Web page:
1. Opinion

Editorial: Casualties of a broken Congress, Supreme Court

The Supreme Court’s nondecision on immigration is a loss for millions of undocumented immigrants whose families will continue to live in the shadows across Florida and the nation.
Published Jun. 24, 2016

The shorthanded U.S. Supreme Court's nondecision on immigration Thursday is a stinging political defeat for President Barack Obama. But it is a worse loss for millions of undocumented immigrants whose families will continue to live in the shadows across Florida and the nation. It's up to voters in November to send a message that they want Congress to act on bipartisan immigration reform and the Supreme Court to be fully functioning rather than held political hostage.

In one sentence, the deadlocked court killed hopes for a normal life for undocumented immigrants who are working in our communities and whose children are attending our schools. It left unresolved the basic challenge to the president's clear authority to set immigration policy. And it underscored the need for comprehensive immigration legislation from a Congress that has been an utter failure. No wonder voters of all political stripes are so frustrated.

The Supreme Court's latest failure to reach a decision lets stand a lower court ruling that Obama exceeded his authority with his 2014 immigration orders. One order covered about 3.6 million parents of children who are Americans or legal permanent residents — including many parents who came to this country illegally at least five years ago but whose children were born here. Now those families remain in limbo, with the children in constant fear their parents could be rounded up and deported. That is inhumane, and it only forces those parents to continue to work at low-wage jobs while looking over their shoulders.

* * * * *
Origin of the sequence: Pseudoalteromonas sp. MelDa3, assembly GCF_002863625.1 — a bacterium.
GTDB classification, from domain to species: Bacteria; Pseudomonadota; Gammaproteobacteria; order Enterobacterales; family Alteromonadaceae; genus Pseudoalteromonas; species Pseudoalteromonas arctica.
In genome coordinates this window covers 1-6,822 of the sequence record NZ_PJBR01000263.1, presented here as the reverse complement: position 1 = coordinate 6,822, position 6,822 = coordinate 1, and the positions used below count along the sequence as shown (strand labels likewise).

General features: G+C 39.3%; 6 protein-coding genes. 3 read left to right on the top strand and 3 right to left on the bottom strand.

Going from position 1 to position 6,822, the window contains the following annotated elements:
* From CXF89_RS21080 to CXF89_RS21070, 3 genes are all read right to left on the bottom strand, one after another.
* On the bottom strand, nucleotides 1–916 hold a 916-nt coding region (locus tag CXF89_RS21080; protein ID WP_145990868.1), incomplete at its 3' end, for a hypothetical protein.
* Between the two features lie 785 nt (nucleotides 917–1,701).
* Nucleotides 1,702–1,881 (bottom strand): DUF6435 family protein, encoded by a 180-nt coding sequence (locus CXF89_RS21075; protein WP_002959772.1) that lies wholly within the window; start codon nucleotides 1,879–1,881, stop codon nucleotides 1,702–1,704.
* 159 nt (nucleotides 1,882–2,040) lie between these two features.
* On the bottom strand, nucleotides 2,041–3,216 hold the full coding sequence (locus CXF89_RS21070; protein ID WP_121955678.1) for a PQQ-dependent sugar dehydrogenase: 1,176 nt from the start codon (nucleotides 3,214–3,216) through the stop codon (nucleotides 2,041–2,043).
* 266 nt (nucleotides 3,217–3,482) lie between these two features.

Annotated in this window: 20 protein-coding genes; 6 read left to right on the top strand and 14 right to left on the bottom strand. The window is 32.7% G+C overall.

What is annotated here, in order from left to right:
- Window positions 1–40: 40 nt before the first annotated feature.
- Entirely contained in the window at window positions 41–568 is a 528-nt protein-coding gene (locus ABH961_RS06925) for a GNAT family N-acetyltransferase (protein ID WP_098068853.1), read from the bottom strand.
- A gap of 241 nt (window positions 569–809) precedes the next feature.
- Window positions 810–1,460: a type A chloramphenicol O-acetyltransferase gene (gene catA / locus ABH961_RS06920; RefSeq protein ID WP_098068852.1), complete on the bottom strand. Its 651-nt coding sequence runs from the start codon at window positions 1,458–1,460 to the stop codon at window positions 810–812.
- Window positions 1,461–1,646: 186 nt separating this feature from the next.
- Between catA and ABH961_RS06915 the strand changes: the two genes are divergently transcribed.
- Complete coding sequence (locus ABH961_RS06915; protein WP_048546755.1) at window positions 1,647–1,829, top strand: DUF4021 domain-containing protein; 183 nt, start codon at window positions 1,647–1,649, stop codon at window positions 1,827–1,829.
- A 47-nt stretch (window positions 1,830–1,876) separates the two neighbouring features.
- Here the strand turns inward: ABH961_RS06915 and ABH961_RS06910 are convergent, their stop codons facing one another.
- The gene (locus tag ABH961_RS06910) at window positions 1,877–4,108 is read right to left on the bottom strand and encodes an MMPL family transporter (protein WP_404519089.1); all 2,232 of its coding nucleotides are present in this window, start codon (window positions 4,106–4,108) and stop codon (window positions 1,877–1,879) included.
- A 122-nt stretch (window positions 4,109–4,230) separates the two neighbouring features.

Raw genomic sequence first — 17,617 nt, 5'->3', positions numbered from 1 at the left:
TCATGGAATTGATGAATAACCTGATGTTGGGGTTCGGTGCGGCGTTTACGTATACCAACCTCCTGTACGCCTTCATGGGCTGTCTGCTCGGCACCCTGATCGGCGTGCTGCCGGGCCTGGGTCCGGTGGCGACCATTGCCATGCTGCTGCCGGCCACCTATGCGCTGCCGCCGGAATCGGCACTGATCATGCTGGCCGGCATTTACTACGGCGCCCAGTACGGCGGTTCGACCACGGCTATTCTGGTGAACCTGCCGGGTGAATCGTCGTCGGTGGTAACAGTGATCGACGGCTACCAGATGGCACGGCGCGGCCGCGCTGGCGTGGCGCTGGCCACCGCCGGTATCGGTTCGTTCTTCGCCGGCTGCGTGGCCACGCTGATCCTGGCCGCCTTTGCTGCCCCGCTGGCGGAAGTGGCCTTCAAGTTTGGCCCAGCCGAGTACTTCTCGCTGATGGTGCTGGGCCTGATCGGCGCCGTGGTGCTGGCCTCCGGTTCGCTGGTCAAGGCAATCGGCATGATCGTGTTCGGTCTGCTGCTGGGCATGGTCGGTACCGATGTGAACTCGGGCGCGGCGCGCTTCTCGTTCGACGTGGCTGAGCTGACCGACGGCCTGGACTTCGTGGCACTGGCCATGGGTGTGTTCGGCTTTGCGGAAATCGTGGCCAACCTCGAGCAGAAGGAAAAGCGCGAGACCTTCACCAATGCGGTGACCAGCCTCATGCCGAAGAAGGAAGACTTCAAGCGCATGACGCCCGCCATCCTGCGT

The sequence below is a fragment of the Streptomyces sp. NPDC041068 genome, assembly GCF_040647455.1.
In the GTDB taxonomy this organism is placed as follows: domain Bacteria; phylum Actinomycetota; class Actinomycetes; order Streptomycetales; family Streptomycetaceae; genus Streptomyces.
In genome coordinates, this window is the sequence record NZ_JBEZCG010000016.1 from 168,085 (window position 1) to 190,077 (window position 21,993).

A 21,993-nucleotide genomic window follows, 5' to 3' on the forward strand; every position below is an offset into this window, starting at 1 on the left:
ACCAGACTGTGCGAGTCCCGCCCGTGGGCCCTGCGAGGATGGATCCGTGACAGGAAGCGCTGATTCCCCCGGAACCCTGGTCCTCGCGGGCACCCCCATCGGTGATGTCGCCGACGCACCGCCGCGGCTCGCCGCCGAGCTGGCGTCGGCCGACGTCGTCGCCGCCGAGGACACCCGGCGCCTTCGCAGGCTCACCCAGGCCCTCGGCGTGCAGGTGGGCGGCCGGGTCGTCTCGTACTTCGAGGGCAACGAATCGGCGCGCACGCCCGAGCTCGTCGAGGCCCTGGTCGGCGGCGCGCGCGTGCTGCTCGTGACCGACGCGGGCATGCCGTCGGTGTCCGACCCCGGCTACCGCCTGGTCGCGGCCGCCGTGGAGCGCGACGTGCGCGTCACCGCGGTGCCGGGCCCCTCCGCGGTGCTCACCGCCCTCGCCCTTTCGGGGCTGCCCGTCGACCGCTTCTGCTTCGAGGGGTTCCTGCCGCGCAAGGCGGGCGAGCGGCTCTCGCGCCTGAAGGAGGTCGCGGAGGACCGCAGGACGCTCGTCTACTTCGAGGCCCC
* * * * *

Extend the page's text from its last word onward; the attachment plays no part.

Also set aside by the court's nonaction Thursday is the expansion of the so-called Dreamers who were brought here as children illegally. It affects about 300,000 older immigrants and those who arrived more recently — but it does not affect about 1.2 million Dreamers who were granted protection under Obama's 2012 executive order. The bottom line is that nearly 4 million undocumented immigrants, including more than 250,000 in Florida, will remain unprotected even though they have been living quietly in our neighborhoods for years and picking crops, cleaning hotel rooms, cooking in restaurants and working construction.

Florida's hands are not clean in this cruelty. It is one of more than two dozen states that filed the lawsuit that triggered the lower court rulings against Obama's executive orders. While Obama pledged Thursday to make it a low priority to deport undocumented immigrants who obey the law and would have qualified for protection, imagine the impact on Florida's economy if these workers magically disappeared. Agriculture Commissioner Adam Putnam candidly acknowledged several years ago that the vast majority of the field workers in Florida are likely undocumented.

Obama's executive orders pushed the limits of the president's authority, but there is a credible argument that the executive branch has wide latitude to set immigration policy. And the president acted only after bipartisan immigration reforms that passed the Senate were blocked by House Republicans who refused to schedule a vote. Now Senate Republicans are blocking confirmation hearings for Obama's Supreme Court nominee, federal appellate Judge Merrick Garland. The Supreme Court remains one justice short since the death of Antonin Scalia earlier this year, unable to break 4-4 deadlocks.

Because of the obstructionist tactics of congressional Republicans, the nation still has a broken immigration system. It has a Supreme Court incapable of reaching final decisions on key issues. And it has a Congress so divided that Democrats engaged in a remarkable sit-in Wednesday night in the House chambers to try to force a vote on gun control.

Something has got to change.


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